ultrasonic transducer horn,
ultrasonic assembly horns
How does an Ultrasonic welder work? An Ultrasonic welder is a machine that uses kinetic energy from vibrations to heat and melt plastic together. The basic process comes down to a vibration frequency, measured in hertz, directing energy onto a section of the 2 parts you want to weld together.
The parts that are being welded are placed between the nest (commonly known as the anvil) and the sonotrode (commonly known as the horn). Both the horn and the nest is usually made from aluminium or titanium. The sonotrode is the connected to a transducer which emits the acoustic vibration. This vibration flows from the transducer, down the horn, and onto the part that is being welded. The frequency of the vibration can range from 15kHz all the way up to 70kHz.
The part design is usually critically. That part that contacts the horn, usually has a triangular lip that is protruding from the face that is being welded. The other part, that is contact with the nest, is held still and has a small groove that meets the protruding lip on the other part. The energy is concentrated into this lip, which is then heated and melted by the vibrations, and at a certain point this lips’ structure collapses and fills the groove with molten plastic.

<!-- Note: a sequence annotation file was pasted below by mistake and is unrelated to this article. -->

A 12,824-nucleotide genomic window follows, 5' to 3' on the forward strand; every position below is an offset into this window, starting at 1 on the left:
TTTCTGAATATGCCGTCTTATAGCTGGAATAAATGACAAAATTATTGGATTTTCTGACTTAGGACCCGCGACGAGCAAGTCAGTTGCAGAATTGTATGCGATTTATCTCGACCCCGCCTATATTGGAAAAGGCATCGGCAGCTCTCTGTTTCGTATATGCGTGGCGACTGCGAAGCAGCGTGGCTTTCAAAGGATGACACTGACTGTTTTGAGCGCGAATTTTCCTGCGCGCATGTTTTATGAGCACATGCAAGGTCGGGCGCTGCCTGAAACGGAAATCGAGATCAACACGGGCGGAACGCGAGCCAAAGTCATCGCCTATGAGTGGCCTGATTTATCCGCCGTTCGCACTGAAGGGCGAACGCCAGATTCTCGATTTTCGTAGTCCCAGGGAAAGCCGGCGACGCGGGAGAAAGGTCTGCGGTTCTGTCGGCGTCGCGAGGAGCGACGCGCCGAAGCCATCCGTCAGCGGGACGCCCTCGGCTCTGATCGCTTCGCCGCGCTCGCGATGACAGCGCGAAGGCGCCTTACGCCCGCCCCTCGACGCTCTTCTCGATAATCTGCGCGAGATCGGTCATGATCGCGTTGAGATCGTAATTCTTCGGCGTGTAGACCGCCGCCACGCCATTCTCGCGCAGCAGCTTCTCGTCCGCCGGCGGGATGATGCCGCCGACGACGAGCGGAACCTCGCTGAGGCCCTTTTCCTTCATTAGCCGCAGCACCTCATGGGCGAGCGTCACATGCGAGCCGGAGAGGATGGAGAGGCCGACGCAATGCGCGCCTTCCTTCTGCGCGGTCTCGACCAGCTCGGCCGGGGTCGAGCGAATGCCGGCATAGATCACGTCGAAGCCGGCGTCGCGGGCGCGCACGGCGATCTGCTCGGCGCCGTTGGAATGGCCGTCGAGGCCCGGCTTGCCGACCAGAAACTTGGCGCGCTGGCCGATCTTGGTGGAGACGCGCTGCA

Therefore, the ultrasonic horn is the part that directly works with the weldment, and the design of the ultrasonic horn affects the welding effect of the weldment. At the same time, the ultrasonic horn also belongs to the consumables in the entire welding system. Generally, the transducer and the ultrasonic power supply can work for 5 to 10 years, but the ultrasonic horns is available for several months to several years according to different working conditions.
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